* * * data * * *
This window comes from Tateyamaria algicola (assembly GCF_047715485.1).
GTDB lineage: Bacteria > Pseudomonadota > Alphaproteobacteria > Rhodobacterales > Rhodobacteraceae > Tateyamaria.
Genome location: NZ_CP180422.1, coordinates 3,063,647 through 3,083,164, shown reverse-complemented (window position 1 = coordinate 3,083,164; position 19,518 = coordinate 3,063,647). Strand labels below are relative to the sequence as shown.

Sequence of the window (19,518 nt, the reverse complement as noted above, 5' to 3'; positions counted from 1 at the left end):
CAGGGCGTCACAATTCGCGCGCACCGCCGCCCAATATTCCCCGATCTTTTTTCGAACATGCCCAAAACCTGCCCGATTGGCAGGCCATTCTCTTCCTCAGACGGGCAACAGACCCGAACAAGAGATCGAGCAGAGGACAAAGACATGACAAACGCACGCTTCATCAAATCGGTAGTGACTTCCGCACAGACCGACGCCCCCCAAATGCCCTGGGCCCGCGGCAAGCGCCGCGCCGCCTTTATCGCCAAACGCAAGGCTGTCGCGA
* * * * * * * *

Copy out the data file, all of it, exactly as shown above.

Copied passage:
This window comes from Tateyamaria algicola (assembly GCF_047715485.1).
GTDB lineage: Bacteria > Pseudomonadota > Alphaproteobacteria > Rhodobacterales > Rhodobacteraceae > Tateyamaria.
Genome location: NZ_CP180422.1, coordinates 3,063,647 through 3,083,164, shown reverse-complemented (window position 1 = coordinate 3,083,164; position 19,518 = coordinate 3,063,647). Strand labels below are relative to the sequence as shown.

Sequence of the window (19,518 nt, the reverse complement as noted above, 5' to 3'; positions counted from 1 at the left end):
CAGGGCGTCACAATTCGCGCGCACCGCCGCCCAATATTCCCCGATCTTTTTTCGAACATGCCCAAAACCTGCCCGATTGGCAGGCCATTCTCTTCCTCAGACGGGCAACAGACCCGAACAAGAGATCGAGCAGAGGACAAAGACATGACAAACGCACGCTTCATCAAATCGGTAGTGACTTCCGCACAGACCGACGCCCCCCAAATGCCCTGGGCCCGCGGCAAGCGCCGCGCCGCCTTTATCGCCAAACGCAAGGCTGTCGCGA